Throughout Ray’s remarkable working life he always worked in a dark, small backroom creating so many worlds of wonder and imagination with little or no recognition. Now, today’s film makers realise his unique talent and the legacy he has given to the history of fantasy cinema. Here are just some of the tributes.
We’re joined at the hip and we’re joined at the brow and joined in our imagination.
Ray Bradbury (friend and writer)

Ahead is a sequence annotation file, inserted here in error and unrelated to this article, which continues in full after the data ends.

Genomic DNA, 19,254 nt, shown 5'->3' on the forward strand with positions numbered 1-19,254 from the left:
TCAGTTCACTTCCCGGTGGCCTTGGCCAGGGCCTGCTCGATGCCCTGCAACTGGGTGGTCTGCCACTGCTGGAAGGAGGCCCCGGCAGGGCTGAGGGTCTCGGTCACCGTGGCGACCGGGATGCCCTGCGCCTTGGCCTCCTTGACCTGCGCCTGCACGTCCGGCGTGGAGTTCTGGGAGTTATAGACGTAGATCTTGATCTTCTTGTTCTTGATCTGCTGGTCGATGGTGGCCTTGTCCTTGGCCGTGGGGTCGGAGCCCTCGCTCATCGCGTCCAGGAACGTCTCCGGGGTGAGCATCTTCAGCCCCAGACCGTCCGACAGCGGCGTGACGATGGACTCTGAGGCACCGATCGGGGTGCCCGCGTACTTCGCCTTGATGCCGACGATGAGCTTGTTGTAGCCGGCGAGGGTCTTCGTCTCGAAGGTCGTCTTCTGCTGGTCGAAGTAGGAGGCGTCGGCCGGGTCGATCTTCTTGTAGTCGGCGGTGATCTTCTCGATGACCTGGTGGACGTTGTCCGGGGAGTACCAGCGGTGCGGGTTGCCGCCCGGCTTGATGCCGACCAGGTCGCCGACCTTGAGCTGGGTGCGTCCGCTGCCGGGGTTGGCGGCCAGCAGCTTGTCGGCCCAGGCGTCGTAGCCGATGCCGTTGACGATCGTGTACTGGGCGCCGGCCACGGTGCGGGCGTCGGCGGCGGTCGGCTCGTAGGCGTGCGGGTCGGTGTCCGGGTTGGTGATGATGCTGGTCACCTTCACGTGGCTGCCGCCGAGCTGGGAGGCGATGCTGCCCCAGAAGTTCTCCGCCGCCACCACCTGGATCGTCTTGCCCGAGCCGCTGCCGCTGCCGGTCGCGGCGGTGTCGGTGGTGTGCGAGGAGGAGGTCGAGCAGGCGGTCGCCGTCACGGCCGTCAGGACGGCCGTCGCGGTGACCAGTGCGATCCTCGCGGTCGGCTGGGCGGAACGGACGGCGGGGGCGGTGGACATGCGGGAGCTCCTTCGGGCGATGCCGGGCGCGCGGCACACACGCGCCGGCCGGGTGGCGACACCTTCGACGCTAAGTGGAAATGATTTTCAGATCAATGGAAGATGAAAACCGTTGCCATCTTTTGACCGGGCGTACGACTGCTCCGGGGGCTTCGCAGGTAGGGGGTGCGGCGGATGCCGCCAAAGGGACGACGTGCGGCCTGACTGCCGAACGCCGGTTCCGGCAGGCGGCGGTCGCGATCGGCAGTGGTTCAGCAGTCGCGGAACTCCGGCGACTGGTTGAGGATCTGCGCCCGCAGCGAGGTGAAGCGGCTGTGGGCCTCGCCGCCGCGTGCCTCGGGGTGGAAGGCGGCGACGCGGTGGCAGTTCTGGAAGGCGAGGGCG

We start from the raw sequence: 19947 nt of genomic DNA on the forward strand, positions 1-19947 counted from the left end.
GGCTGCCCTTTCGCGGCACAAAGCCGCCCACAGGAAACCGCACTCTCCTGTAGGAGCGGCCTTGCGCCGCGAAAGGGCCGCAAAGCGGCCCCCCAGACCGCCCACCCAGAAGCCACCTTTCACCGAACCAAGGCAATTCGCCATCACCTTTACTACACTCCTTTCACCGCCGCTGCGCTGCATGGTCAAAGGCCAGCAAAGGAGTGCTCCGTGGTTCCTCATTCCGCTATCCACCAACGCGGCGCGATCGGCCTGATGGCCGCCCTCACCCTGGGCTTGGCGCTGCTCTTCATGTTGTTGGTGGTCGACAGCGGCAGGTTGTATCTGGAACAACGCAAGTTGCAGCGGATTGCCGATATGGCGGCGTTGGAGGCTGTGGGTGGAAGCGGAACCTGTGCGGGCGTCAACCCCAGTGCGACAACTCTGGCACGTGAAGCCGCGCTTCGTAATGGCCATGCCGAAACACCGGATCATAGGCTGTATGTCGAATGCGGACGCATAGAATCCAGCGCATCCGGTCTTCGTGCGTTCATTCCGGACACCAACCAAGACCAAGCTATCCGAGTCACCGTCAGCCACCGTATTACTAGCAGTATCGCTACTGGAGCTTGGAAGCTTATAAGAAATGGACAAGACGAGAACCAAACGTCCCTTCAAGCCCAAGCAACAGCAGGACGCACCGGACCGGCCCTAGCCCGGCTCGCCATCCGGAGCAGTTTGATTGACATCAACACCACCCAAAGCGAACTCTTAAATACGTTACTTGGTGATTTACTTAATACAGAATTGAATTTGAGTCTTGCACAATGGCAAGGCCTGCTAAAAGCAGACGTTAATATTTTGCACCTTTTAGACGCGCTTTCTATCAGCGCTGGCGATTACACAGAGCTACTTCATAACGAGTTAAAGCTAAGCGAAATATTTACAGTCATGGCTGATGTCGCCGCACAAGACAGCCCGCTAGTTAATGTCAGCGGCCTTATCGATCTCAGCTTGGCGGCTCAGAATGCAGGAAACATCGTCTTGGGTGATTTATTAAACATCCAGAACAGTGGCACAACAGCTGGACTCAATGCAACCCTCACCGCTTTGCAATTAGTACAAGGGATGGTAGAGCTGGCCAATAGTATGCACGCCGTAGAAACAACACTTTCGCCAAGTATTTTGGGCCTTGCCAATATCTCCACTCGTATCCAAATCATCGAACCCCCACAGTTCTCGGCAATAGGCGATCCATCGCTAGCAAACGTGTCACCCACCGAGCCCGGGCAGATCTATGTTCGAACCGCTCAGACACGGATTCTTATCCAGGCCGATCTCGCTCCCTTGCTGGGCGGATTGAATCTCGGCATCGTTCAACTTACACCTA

The seven-year old child that was me was irreparably changed forever in 1958 watching The 7th Voyage of Sinbad, when from the mouth of the monumental sculpture, "The mark of some ancient civilization", an evil magician emerges pursued by the Cyclops. What it was it that I was witnessing? I only knew what I was witnessing was wonderful. I grew up, virtually alone, with the obsession to ... to do what? I'd no idea what I was seeing. To me this was the most amazing mystery of the unknown. Years later, through the mentorship of Famous Monsters of Filmland and then Forry Ackerman himself, I was to learn how the fantastic images were brought to life.